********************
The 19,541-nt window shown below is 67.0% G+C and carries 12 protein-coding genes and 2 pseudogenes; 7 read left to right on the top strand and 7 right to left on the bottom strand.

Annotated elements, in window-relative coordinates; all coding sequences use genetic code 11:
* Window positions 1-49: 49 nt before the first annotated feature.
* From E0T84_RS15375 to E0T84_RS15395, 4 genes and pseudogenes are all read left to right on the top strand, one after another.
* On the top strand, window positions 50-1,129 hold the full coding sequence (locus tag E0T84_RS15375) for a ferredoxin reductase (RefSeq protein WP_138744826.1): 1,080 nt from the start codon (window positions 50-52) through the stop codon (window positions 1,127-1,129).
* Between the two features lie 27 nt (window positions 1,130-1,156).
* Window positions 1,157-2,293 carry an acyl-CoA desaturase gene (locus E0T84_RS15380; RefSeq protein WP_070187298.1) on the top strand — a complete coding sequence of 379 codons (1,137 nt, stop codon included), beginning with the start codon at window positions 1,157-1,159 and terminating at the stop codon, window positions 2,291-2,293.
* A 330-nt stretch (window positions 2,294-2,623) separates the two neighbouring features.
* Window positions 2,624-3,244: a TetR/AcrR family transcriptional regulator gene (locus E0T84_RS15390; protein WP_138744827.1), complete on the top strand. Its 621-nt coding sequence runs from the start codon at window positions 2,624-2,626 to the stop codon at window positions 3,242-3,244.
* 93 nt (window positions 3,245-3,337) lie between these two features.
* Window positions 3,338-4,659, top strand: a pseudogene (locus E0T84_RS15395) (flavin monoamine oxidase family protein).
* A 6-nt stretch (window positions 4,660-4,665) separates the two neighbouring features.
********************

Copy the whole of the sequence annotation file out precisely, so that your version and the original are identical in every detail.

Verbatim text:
The 19,541-nt window shown below is 67.0% G+C and carries 12 protein-coding genes and 2 pseudogenes; 7 read left to right on the top strand and 7 right to left on the bottom strand.

Annotated elements, in window-relative coordinates; all coding sequences use genetic code 11:
* Window positions 1-49: 49 nt before the first annotated feature.
* From E0T84_RS15375 to E0T84_RS15395, 4 genes and pseudogenes are all read left to right on the top strand, one after another.
* On the top strand, window positions 50-1,129 hold the full coding sequence (locus tag E0T84_RS15375) for a ferredoxin reductase (RefSeq protein WP_138744826.1): 1,080 nt from the start codon (window positions 50-52) through the stop codon (window positions 1,127-1,129).
* Between the two features lie 27 nt (window positions 1,130-1,156).
* Window positions 1,157-2,293 carry an acyl-CoA desaturase gene (locus E0T84_RS15380; RefSeq protein WP_070187298.1) on the top strand — a complete coding sequence of 379 codons (1,137 nt, stop codon included), beginning with the start codon at window positions 1,157-1,159 and terminating at the stop codon, window positions 2,291-2,293.
* A 330-nt stretch (window positions 2,294-2,623) separates the two neighbouring features.
* Window positions 2,624-3,244: a TetR/AcrR family transcriptional regulator gene (locus E0T84_RS15390; protein WP_138744827.1), complete on the top strand. Its 621-nt coding sequence runs from the start codon at window positions 2,624-2,626 to the stop codon at window positions 3,242-3,244.
* 93 nt (window positions 3,245-3,337) lie between these two features.
* Window positions 3,338-4,659, top strand: a pseudogene (locus E0T84_RS15395) (flavin monoamine oxidase family protein).
* A 6-nt stretch (window positions 4,660-4,665) separates the two neighbouring features.